Adzebill (†Aptornis (Owen, 1844))
Time period: from the Miocene–Holocene epochs (The family was endemic to New Zealand)
Size: more than 80 cm in height, ~18 kg of weight
The adzebills, genus Aptornis, were two closely related bird species, the North Island adzebill, Aptornis otidiformis, and the South Island adzebill, Aptornis defossor, of the extinct family Aptornithidae. The family was endemic to New Zealand. A fossil species, Aptornis proasciarostratus, is known from the Miocene Saint Bathans Fauna.
In life the adzebills were massive gruiforms, about 80 cm in length with a weight of 18 kg, making them about the size of small moa (with which they were initially confused on their discovery) with enormous downward-curving and pointed bill, and strong legs. They were flightless and had extremely reduced wings, smaller than those of the dodo compared to the birds' overall size, and with a uniquely reduced carpometacarpus (Livezey, 1994).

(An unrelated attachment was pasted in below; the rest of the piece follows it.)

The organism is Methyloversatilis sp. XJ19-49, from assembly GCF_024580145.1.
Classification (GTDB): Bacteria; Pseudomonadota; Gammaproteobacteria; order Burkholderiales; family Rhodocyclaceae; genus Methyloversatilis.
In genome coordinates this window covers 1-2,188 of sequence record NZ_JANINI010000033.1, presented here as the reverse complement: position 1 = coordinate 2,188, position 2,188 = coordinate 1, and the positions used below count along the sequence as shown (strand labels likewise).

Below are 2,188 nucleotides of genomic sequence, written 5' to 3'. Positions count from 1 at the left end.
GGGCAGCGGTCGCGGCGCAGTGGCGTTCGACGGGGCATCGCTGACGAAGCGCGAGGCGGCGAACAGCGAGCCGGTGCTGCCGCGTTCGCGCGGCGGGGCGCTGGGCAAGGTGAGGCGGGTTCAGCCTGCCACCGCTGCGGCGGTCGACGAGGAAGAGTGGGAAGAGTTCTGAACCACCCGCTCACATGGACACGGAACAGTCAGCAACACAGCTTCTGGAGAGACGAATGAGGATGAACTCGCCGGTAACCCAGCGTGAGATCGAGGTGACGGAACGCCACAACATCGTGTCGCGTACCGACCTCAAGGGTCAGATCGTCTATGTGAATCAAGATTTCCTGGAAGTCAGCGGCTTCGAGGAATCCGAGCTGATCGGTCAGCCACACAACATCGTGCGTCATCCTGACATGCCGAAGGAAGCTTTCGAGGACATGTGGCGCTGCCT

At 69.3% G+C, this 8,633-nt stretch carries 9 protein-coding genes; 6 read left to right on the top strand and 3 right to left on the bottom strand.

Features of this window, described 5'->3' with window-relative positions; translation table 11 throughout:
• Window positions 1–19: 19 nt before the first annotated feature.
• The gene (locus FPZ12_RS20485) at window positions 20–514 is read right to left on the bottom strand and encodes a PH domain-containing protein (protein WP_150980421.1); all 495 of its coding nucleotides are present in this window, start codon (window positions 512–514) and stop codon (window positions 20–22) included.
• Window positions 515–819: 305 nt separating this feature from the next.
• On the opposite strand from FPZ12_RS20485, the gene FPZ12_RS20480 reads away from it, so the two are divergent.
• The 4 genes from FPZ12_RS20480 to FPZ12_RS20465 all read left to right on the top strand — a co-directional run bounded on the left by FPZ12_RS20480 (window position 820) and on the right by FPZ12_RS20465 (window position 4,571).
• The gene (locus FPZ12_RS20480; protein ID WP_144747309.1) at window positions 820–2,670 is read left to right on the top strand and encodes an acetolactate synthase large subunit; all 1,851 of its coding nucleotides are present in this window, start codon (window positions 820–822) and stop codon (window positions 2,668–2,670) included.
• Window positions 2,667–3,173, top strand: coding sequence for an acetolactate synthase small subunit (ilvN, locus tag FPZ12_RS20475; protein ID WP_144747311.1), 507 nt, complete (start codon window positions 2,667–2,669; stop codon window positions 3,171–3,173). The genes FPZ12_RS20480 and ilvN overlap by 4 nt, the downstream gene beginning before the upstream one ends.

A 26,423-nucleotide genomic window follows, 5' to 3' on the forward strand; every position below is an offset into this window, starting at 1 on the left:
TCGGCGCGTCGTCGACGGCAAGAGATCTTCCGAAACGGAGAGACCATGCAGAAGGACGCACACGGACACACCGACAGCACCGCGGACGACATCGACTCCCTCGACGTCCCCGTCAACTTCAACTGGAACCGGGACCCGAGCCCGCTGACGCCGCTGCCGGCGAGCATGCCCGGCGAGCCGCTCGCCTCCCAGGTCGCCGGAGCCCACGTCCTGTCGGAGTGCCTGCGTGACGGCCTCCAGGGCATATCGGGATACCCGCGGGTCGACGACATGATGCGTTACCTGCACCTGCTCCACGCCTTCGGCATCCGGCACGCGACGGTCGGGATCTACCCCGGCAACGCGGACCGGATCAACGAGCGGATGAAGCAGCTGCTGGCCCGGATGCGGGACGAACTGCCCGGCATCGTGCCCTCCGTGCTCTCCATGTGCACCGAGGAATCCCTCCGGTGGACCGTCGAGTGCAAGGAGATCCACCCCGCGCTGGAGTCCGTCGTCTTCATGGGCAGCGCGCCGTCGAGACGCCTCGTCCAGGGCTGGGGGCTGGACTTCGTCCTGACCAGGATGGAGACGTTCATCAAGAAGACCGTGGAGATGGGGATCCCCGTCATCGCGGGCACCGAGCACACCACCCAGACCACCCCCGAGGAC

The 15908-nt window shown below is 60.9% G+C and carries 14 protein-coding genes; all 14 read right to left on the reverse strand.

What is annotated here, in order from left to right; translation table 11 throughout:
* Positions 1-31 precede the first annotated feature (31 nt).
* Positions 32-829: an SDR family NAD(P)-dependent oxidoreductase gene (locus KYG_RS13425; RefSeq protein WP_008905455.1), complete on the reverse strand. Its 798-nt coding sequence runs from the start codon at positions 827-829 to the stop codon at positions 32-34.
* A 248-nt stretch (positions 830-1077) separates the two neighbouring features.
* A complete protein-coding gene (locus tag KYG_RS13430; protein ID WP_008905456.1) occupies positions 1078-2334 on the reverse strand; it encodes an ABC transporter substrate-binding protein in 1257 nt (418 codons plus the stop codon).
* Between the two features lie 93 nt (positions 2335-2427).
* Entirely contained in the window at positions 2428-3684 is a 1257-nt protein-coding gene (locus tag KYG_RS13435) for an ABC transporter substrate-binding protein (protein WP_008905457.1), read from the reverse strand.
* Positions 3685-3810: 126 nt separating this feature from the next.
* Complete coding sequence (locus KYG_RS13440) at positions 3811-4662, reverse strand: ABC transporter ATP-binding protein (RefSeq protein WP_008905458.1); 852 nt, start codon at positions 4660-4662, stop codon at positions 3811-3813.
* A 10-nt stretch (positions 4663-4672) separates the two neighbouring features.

The two species varied mostly in size with the North Island adzebill being the smaller species; their coloration in life is not known however.
The adzebills were never as widespread as the moa, but subjected to the same hunting pressure as these and other large birds by the settling Polynesians (and predation of eggs/hatchlings by accompanying kiore and dogs). They became extinct before the arrival of European explorers.